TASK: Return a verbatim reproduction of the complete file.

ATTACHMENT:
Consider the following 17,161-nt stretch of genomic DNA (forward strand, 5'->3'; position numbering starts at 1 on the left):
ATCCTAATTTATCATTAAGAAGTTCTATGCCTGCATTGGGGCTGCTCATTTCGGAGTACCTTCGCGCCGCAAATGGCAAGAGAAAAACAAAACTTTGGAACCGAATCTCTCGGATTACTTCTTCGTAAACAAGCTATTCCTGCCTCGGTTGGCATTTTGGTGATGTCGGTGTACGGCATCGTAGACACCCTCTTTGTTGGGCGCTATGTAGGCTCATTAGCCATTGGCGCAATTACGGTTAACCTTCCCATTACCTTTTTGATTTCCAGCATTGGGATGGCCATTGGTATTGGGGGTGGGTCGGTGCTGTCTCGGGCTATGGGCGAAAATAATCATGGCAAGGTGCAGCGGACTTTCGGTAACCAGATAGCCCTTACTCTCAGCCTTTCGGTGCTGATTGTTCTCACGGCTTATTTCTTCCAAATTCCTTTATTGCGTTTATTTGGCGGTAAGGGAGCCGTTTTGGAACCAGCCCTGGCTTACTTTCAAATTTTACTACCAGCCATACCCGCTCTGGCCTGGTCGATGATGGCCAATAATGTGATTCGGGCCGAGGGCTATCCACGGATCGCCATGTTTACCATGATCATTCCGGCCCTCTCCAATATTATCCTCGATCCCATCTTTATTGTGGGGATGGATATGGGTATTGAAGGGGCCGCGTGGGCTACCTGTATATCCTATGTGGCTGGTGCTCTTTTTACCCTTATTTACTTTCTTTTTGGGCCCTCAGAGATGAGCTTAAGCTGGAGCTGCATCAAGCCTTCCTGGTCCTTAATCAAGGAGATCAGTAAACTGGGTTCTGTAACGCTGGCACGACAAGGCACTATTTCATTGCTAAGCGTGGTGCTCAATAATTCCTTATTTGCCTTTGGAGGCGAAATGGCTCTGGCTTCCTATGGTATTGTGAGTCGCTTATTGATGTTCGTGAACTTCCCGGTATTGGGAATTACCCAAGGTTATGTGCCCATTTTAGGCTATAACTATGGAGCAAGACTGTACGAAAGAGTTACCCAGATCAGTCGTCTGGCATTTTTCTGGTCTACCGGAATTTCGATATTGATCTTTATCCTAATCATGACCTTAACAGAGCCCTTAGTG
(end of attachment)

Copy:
Consider the following 17,161-nt stretch of genomic DNA (forward strand, 5'->3'; position numbering starts at 1 on the left):
ATCCTAATTTATCATTAAGAAGTTCTATGCCTGCATTGGGGCTGCTCATTTCGGAGTACCTTCGCGCCGCAAATGGCAAGAGAAAAACAAAACTTTGGAACCGAATCTCTCGGATTACTTCTTCGTAAACAAGCTATTCCTGCCTCGGTTGGCATTTTGGTGATGTCGGTGTACGGCATCGTAGACACCCTCTTTGTTGGGCGCTATGTAGGCTCATTAGCCATTGGCGCAATTACGGTTAACCTTCCCATTACCTTTTTGATTTCCAGCATTGGGATGGCCATTGGTATTGGGGGTGGGTCGGTGCTGTCTCGGGCTATGGGCGAAAATAATCATGGCAAGGTGCAGCGGACTTTCGGTAACCAGATAGCCCTTACTCTCAGCCTTTCGGTGCTGATTGTTCTCACGGCTTATTTCTTCCAAATTCCTTTATTGCGTTTATTTGGCGGTAAGGGAGCCGTTTTGGAACCAGCCCTGGCTTACTTTCAAATTTTACTACCAGCCATACCCGCTCTGGCCTGGTCGATGATGGCCAATAATGTGATTCGGGCCGAGGGCTATCCACGGATCGCCATGTTTACCATGATCATTCCGGCCCTCTCCAATATTATCCTCGATCCCATCTTTATTGTGGGGATGGATATGGGTATTGAAGGGGCCGCGTGGGCTACCTGTATATCCTATGTGGCTGGTGCTCTTTTTACCCTTATTTACTTTCTTTTTGGGCCCTCAGAGATGAGCTTAAGCTGGAGCTGCATCAAGCCTTCCTGGTCCTTAATCAAGGAGATCAGTAAACTGGGTTCTGTAACGCTGGCACGACAAGGCACTATTTCATTGCTAAGCGTGGTGCTCAATAATTCCTTATTTGCCTTTGGAGGCGAAATGGCTCTGGCTTCCTATGGTATTGTGAGTCGCTTATTGATGTTCGTGAACTTCCCGGTATTGGGAATTACCCAAGGTTATGTGCCCATTTTAGGCTATAACTATGGAGCAAGACTGTACGAAAGAGTTACCCAGATCAGTCGTCTGGCATTTTTCTGGTCTACCGGAATTTCGATATTGATCTTTATCCTAATCATGACCTTAACAGAGCCCTTAGTG